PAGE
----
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  • July 11, 2014 - Reflections

    By Jean S. Horner
    The other day while walking down a corridor in a public building, I saw what appeared to be someone walking toward me. On coming closer, I found it was my own reflection in a huge mirror. For a moment it frightened me. Somehow a full-length reflection of one’s self is a startling thing. ...

Fallen Lineup

A new crop of TV series objectifies women, promotes promiscuity

By John W. Kennedy
Sept. 18, 2011

Whether it’s shows depicting male-pleasing young women in the 1960s or modern, urban single females, a bevy of new network television programs have promiscuity as a central theme.

Two new series attempt to duplicate the success generated by AMC’s Mad Men, the nostalgic cable show about an advertising agency during the 1960s in which women are second-class, eroticized citizens. Mad Men has captured the Emmy Award for best drama the past three years.

The Playboy Club on NBC is set in Chicago and depicts pornographer Hugh Hefner as the icon of the sexual revolution. “The door to all your fantasies ... and the key is the most sought-after status symbol of all time,” a network promo declares.

Pan Am on ABC promises “a drama full of sexy entanglements” in which “the stewardesses are the most desirable women in the world.”

Though set in the 1960s, the situations portrayed on The Playboy Club and Pan Am include content that would not have been allowed by network television standards and practices half a century ago, notes Robert J. Thompson, communications professor at Syracuse University’s Center for the Study of Popular Television.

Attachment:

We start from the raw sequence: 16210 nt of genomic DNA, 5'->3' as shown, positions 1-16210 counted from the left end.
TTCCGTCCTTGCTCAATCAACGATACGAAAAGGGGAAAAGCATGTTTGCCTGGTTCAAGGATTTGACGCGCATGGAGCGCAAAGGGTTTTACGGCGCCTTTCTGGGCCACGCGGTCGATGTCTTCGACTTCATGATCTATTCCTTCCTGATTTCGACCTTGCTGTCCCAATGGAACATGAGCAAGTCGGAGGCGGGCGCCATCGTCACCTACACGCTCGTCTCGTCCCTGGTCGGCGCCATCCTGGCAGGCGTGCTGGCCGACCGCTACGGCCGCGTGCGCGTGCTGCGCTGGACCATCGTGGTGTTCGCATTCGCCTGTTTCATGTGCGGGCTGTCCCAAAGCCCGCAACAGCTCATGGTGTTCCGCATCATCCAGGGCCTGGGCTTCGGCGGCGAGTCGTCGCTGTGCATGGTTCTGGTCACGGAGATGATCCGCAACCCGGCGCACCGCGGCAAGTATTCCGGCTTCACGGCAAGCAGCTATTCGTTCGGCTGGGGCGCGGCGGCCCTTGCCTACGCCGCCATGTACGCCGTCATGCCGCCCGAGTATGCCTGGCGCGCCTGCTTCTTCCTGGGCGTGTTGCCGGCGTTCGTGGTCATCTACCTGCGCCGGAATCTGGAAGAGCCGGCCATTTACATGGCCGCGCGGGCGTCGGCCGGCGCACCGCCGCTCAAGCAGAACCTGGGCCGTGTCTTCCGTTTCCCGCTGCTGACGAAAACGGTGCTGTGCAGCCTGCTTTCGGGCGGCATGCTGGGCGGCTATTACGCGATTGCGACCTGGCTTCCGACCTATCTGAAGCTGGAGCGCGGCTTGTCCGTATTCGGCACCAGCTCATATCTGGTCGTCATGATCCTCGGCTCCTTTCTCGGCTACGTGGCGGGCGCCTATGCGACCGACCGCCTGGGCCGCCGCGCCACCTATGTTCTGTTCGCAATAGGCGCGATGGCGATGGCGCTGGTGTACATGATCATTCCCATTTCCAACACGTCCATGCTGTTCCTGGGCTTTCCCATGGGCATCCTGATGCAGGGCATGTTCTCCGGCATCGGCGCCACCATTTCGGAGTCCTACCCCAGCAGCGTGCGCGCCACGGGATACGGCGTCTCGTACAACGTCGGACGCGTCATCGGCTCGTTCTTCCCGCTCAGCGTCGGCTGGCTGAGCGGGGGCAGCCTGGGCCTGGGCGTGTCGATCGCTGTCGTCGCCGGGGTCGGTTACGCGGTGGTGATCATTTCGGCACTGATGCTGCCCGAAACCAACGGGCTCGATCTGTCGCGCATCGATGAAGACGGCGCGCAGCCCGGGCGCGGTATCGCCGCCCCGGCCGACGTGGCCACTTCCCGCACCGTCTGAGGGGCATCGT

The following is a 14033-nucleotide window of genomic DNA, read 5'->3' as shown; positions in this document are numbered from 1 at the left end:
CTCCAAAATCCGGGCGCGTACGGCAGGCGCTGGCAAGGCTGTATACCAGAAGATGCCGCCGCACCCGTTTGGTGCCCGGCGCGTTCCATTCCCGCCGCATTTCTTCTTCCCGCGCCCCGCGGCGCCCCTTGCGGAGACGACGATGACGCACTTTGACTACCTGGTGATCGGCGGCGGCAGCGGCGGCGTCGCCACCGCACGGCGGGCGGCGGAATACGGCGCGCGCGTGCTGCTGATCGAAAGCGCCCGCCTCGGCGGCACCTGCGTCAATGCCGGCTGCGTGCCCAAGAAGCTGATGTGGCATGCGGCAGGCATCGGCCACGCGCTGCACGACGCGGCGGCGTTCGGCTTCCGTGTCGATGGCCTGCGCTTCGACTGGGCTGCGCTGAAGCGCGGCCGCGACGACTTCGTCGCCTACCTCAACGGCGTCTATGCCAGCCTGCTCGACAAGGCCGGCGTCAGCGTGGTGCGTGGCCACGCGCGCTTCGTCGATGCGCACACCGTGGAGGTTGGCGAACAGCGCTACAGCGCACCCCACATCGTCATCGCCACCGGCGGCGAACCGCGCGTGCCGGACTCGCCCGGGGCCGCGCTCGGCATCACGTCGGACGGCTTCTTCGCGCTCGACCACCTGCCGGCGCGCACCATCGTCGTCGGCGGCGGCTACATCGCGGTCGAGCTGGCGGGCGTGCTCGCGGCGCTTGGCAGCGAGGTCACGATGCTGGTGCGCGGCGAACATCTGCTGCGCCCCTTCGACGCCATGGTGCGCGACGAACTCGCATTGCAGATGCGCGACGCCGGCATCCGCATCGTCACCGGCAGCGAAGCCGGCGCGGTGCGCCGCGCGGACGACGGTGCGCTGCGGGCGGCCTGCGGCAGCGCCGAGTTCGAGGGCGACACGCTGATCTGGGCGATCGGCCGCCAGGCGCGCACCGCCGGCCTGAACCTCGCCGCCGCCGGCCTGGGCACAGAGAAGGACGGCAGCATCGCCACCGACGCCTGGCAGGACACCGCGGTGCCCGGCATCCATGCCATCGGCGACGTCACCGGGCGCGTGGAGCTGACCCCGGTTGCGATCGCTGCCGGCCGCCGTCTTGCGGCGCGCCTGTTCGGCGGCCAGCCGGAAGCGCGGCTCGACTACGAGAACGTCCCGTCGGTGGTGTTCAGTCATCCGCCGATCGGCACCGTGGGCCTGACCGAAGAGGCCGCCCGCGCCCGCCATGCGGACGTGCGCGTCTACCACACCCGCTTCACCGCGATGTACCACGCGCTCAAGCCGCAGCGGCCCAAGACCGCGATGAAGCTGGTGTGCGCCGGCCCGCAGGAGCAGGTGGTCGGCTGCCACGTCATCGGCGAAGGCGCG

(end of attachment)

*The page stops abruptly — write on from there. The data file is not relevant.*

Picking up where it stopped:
“One of the major themes of these shows is going to be about the ’60s as a decade of change when progressive ideas were being introduced,” Thompson says. “But there still were enormous institutions that completely objectified women from head to toe.”

Stephen Winzenburg, communications professor at Grand View University in Des Moines, Iowa, believes the women on these shows will be portrayed as liberated and fulfilled.

“It will be revisionist history, making women look more empowered than they actually were,” Winzenburg says.

Timothy Rohde, former associate English professor at Evangel University, agrees that a 2011 lens peering back to an earlier era will reinvent the women in The Playboy Club lineup.

“The spin will be spunky women getting ahead rather than victimized by men,” Rohde says.

Thompson suspects The Playboy Club and Pan Am will be popular with many viewers who remember the heyday of the magazine and the airline. He also says the shows’ stylized appearance could hook younger people watching TV.

Playboy founder Hugh Hefner — now 85 — did voiceovers for the first episode, where he brags of fulfilling a dream by building a kingdom “where the rules were broken and fantasies became realities for everyone who walked in the doors.”

Although the Parents Television Council typically doesn’t protest shows before they hit the airwaves, The Playboy Club is an exception, according to Melissa Henson, the organization’s director of communications and public education.

“It’s clear from the outset the goal is to have women who are very scantily dressed, in a position of subservience to men, helping to mainstream the Playboy brand and indirectly mainstreaming pornography,” Henson says. She notes that actors and actresses in the show have signed nudity clauses, presumably for more explicit DVDs released after the first season.

Morality in Media, an interfaith organization opposing indecency, helped convince NBC’s Salt Lake City affiliate not to air The Playboy Club. KSL President Mark Willes said the values of the station are “completely inconsistent with the Playboy brand.” Morality in Media lambasted the network for foisting harmful pornography upon viewers, and launched a boycott of the show.